What You Need To Know About Cybersecurity In 2018 – Forbes Now

You might think of cybersecurity as a specialized, niche career—not a skill that the average person should learn about.

But that’s not the case. In an age where we manage more and more of our lives digitally, it means that anyonein any careershould know simple things about keeping security up to par. At work, this will help companies maintain robust protocols. At home, it will help you protect your own information.

Why anyone and everyone should learn about cybersecuritypexels.com

Technology Affects All Aspects Of Modern Life

To help explain why security knowledge is so important, let’s first establish the baseline of how daily life operates for most of us. “There aren’t many careers left that aren’t based on technology,” says Matt McCormack, Chief Security Officer at Virtustream.

“Teachers in classrooms are using SMART boards. Someone who comes to your home to do contract work will whip out a smartphone or tablet and add information to an app on the spot. The mistakes that cause the most damage at companies are security-related—something as small as clicking attachments in emails without knowing if they are safe.”

Of course, security concerns don’t stay at work. “Nowadays, you’re not just worried about the security of your company, but also your own security and what you put out on your social networks,” McCormack continues. “When I worked for the government, we constantly advised people on what they could and couldn’t do—even outside of work—when it came to social media.”

How Basic Security Knowledge Can Help Any Career

Aside from simply not clicking suspicious email attachments, there are things nearly all employees can do to enhance company security and make themselves more valuable workers.

“Within any role in the organization, learning about security can help an individual understand the risks and make informed decisions for their key stakeholders,” says Pavi Ramamurthy, senior manager of information security at LinkedIn.

Like what, you ask? Here are a few of Ramamurthy’s examples:

  • In sales, reassure customers of an organization’s security posture.
  • In corporate communications, you should assess in the context of business reputation and brand trust.
  • The legal team should ensure that the right security clauses are built into supplier and customer contracts.
  • Regarding HR and/or security, know what’s needed for better security awareness and training.
  • Product managers should advise on good security features.
  • In engineering development, make sure you develop secure code.
  • Security professionals should perform reviews and quality assurance tests for functional and security verification.
  • Corporate management should ensure that a good security incident response plan is in place to address any vulnerabilities.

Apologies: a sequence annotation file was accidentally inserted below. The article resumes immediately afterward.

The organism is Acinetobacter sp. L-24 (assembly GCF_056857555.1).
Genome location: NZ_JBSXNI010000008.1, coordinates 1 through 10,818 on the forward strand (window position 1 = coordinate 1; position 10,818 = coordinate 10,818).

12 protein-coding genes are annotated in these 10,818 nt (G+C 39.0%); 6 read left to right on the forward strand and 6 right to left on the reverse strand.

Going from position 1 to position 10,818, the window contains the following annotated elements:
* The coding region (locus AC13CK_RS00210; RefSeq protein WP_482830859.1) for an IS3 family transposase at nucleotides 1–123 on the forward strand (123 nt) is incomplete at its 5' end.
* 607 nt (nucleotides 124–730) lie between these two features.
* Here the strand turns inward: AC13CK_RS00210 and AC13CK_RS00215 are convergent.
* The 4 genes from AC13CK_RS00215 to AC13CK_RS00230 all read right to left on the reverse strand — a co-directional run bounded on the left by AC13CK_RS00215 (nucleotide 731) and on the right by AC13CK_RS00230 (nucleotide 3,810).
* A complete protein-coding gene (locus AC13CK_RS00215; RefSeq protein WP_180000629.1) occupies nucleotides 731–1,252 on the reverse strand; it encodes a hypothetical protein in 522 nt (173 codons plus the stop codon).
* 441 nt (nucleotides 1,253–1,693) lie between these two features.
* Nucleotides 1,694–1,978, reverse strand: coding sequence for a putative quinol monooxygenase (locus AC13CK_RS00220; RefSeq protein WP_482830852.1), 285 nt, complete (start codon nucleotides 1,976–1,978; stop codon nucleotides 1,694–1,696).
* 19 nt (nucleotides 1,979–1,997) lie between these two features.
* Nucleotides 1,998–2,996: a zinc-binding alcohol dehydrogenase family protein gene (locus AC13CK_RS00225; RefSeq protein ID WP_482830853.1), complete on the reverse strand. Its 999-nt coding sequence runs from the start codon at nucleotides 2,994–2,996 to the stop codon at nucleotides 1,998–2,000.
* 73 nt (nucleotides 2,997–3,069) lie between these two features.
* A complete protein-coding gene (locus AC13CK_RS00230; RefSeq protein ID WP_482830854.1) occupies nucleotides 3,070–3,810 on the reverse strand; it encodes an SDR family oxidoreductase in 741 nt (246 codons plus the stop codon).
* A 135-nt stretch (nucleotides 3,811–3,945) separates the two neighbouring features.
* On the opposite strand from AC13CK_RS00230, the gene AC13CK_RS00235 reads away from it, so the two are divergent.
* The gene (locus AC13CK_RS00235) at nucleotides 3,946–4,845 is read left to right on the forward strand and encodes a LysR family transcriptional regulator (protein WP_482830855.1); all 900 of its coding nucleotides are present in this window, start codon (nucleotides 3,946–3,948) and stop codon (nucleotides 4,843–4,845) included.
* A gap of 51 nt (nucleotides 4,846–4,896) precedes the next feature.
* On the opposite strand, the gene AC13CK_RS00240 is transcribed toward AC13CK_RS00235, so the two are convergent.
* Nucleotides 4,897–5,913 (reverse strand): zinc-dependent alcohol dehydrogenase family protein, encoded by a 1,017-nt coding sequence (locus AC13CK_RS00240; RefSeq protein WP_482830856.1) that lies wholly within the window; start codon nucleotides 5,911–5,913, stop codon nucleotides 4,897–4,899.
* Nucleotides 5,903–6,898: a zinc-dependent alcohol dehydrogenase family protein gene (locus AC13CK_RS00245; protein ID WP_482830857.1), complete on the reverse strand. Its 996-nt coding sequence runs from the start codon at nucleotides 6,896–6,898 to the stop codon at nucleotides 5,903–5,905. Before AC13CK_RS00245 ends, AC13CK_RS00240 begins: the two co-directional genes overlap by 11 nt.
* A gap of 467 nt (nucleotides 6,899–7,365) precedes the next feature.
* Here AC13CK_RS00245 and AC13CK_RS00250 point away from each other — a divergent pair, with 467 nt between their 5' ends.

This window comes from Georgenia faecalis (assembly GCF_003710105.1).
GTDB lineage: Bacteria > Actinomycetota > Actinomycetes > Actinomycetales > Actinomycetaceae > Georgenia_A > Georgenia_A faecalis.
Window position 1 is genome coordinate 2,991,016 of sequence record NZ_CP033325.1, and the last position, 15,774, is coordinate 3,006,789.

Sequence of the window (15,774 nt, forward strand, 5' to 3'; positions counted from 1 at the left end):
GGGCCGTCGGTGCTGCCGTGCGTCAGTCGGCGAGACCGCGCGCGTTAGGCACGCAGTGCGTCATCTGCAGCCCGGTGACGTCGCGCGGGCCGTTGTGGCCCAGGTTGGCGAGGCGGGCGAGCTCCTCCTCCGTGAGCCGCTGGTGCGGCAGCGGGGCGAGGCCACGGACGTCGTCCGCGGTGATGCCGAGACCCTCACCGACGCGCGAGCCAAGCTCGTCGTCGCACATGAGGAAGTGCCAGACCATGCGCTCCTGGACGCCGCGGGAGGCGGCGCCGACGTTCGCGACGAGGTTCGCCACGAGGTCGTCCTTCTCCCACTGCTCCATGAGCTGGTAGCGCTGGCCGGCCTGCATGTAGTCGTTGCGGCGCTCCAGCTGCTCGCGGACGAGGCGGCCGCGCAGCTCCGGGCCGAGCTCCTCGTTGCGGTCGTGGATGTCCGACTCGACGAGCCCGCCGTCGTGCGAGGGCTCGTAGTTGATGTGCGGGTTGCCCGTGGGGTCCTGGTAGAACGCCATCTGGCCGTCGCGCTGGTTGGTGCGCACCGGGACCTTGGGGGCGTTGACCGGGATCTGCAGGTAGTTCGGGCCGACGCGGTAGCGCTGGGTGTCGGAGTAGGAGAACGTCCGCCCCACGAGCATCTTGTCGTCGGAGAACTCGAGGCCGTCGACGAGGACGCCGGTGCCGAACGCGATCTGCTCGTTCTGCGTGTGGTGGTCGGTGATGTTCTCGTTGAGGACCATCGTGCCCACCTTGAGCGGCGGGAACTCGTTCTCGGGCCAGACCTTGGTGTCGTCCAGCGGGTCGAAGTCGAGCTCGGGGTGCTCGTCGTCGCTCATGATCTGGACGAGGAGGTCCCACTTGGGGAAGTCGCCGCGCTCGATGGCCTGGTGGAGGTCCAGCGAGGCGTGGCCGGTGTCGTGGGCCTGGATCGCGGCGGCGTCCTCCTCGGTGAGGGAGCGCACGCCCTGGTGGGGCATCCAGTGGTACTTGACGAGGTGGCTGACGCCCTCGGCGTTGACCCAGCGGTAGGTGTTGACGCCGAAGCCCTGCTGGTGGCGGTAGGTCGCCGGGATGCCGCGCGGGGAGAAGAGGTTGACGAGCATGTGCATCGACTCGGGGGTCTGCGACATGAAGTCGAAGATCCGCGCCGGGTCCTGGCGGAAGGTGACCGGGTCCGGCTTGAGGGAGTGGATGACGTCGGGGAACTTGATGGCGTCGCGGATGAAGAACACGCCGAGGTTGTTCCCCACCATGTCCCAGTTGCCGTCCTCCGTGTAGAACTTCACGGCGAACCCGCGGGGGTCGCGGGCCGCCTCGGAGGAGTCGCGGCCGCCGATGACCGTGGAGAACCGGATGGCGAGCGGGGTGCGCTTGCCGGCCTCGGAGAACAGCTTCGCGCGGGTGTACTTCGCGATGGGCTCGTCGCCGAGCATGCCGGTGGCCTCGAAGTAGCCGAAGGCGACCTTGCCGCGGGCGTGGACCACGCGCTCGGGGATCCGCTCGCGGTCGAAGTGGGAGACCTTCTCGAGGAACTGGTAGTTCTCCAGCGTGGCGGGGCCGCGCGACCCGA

As you can see, it certainly doesn’t require being a security professional to contribute to security-related projects and awareness. In fact, the more equipped a workforce is with this knowledge, the less money and time will be lost to security breaches.

Cyber Attackers Rely On Human Error

Hackers rely only partly on their security-penetration skills. The other thing they need? Regular people making mistakes. “An analysis of threats faced by organizations in the first quarter of 2017 reveals that cyber attackers still rely heavily on user interaction,” says Bo Yuan, Ph.D., professor and chair of the department of computing security at Rochester Institute of Technology.

One high-profile example: the CEO of Equifax attributed the company’s 2017 breach—which comprised the data of over 147 million consumers and could cost over $600 million—to, you guessed it, human error.

“For those who do not work in IT but use computing devices for work, it is necessary to have cybersecurity training so that they understand how minor mistakes or simple oversights might lead to a disastrous scenario regarding the security or bottom line of their organization,” Yuan continues. “With attacks becoming more advanced and sophisticated, training is mission-critical to minimize human error from the cyberattack equation.”

It’s a wise step to take on a personal level as well, since even if your mistake was completely unintentional, you won’t avoid consequences. “No one wants to get fired, especially when you didn’t do anything malicious to harm your company,” says Andrew Jones, senior sales engineer at Shape Security. “But this is exactly what can happen if you fall victim to an email phishing campaign or other social engineering attack and become the vector by which your company exposes sensitive information. Educate yourself to be suspicious and cautious when it comes to operational security.”